The Perils of 'Social Divide' Thinking
Sep 1, 2011 5:00 AM PT
Dreamforce's two-and-a-half hour keynote on Wednesday featured plenty of technology talk -- the ability to add individual customers to Chatter, the use of HTML5 to create native-like mobile CRM applications, a scheme to allow customers to store some sensitive data in an on-premises location rather than within Salesforce's data centers, and more. And technology is neat -- don't get me wrong. The art and science of managing customer relationships would be lost without it.
But one thing Salesforce CEO Marc Benioff said early on really stuck in my head. He said that the idea of a digital divide -- a world of technology haves and have-nots -- was no longer the issue. It was the idea of a social divide, between customers who behaved digitally and companies who did not.
Now, the idea of a social divide is somewhat specious -- after all, businesses are run by people who are also customers themselves, so the idea is omnipresent, and business has been very conscious of moving to accommodate the social customer, with widely varying degrees of success. What I have an issue with is the idea that a digital divide is no longer an important issue. It still is an issue -- and not just an issue of societal equity but one of business significance.
Which Customers Count?
Saying we're now facing a social divide rather than a digital divide carries with it an implication that customers who are not social or who are at the very least connected to technology are no longer valuable customers to think about.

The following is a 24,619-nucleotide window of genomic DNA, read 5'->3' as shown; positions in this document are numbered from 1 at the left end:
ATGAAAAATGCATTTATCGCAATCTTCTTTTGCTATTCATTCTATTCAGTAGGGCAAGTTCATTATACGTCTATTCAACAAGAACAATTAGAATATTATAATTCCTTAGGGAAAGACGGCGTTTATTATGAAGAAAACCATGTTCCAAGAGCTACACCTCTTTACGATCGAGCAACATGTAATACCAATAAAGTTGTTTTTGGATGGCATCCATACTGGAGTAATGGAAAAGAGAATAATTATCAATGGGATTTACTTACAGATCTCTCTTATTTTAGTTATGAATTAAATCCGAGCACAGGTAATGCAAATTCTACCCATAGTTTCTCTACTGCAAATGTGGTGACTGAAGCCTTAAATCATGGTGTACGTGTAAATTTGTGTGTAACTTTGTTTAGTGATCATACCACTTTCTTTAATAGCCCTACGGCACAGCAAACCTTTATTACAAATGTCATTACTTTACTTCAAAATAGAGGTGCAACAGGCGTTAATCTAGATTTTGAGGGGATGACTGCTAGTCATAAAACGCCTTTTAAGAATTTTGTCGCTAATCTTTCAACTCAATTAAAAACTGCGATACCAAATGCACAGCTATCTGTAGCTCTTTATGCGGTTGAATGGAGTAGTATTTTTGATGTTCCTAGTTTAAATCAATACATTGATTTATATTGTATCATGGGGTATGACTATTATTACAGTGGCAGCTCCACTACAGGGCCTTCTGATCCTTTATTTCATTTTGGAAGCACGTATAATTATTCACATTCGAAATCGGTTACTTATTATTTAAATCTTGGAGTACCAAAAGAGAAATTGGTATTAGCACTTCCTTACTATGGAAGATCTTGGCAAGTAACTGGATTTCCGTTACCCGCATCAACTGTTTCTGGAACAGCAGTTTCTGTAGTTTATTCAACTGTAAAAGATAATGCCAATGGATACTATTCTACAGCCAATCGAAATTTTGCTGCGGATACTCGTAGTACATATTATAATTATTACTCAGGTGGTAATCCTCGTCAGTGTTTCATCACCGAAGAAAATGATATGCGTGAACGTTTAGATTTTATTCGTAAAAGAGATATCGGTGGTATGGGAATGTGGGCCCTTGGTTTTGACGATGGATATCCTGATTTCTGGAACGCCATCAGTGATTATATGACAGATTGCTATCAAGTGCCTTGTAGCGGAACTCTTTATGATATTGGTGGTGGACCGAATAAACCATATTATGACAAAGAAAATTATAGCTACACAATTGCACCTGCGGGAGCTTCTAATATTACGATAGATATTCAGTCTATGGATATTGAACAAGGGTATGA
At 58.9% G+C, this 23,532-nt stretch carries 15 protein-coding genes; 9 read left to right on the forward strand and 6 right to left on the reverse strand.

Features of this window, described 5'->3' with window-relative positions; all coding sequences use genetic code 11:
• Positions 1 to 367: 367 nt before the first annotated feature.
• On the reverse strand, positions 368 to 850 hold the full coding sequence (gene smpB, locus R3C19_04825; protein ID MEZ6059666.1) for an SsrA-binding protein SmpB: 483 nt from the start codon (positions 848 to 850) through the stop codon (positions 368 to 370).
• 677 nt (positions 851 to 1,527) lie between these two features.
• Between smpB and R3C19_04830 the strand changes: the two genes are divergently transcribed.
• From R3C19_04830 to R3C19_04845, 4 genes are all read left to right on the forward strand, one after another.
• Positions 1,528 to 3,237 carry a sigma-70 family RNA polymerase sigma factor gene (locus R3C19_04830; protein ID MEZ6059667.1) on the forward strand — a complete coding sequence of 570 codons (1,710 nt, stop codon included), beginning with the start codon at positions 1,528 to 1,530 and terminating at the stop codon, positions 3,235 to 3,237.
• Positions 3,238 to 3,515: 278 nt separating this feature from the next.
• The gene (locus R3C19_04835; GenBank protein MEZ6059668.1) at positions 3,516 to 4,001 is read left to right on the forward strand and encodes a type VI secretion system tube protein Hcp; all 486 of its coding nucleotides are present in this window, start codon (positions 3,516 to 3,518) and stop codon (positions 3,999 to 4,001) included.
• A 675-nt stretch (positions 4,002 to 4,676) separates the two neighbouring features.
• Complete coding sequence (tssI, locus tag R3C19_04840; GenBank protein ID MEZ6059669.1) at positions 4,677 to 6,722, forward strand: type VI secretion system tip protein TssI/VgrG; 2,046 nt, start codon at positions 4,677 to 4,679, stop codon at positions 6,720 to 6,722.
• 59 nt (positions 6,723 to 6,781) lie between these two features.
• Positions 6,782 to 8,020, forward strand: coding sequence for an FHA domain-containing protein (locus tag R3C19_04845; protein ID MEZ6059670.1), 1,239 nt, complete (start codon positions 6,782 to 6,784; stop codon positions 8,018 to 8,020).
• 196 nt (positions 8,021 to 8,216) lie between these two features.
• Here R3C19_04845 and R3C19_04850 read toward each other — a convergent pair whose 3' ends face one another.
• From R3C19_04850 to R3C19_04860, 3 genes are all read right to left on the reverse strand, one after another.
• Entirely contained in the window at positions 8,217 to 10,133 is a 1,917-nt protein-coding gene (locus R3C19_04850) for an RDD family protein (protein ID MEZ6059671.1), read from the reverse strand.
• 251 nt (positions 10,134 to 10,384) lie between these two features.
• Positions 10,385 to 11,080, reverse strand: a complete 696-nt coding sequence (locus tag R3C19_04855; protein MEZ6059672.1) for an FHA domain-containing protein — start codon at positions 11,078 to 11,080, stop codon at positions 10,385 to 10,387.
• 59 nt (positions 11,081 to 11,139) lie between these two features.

It's very easy to imagine a executive rationalizing that if customers are not social, perhaps they no longer merit our focus or our concern; after all, if they're not using social media like the majority of people, they're likely to be less economically privileged and less likely to have significant buying power.
Don't fall into this trap.
First off, our tendency to now focus on the social customer is not only driven by the engagement opportunities social media affords businesses, as great as they are. It's also driven by the idea of data -- customer-generated data and data that's now readily available and "free" to use. This is a bit of business-centric thinking that, I think, is hurting the evolution of social CRM -- the idea that a business can simply harvest data from social media, plug it into CRM, and then pretend it's behaving in a social way. That requires a two-way conversation -- but that itself is a different conversation than the one we're having here.
My point is that businesses love data that's easily collected about customers, and the internal thinking can very easily drift toward valuing customers you can easily collect information from over those you can't. From a logical point of view, that may be true, but from an actual-dollars point of view, that may prove disastrous.
Second, the people on the wrong side of the digital divide fall into two groups: those economically underprivileged people who have traditionally been thought of when the term was used, and people who won't or can't use the technology for other reasons. There are a significant number of people over retirement age who have not embraced social media or even technology, and using social media as a gauge of their worthiness as customers is a terrible idea.
Where the Money Is
Did you know that people over 50 control 67 percent of the nation's wealth, or that they have US$2.4 trillion in annual income (even counting many retirees among their number)?
If you sell broadly, and especially if you sold actively into this audience, why would you overlook members of this demographic simply because they don't supply you with easily collected data?
Of course, Benioff didn't expressly mean that the older audience and the less economically advantage audience should be overlooked -- his philanthropic activities show he's not inclined to act that way. But his statement is evidence of how easy it is to get caught up in technology at the expense of recognizing where the money is: with the customers, social or otherwise.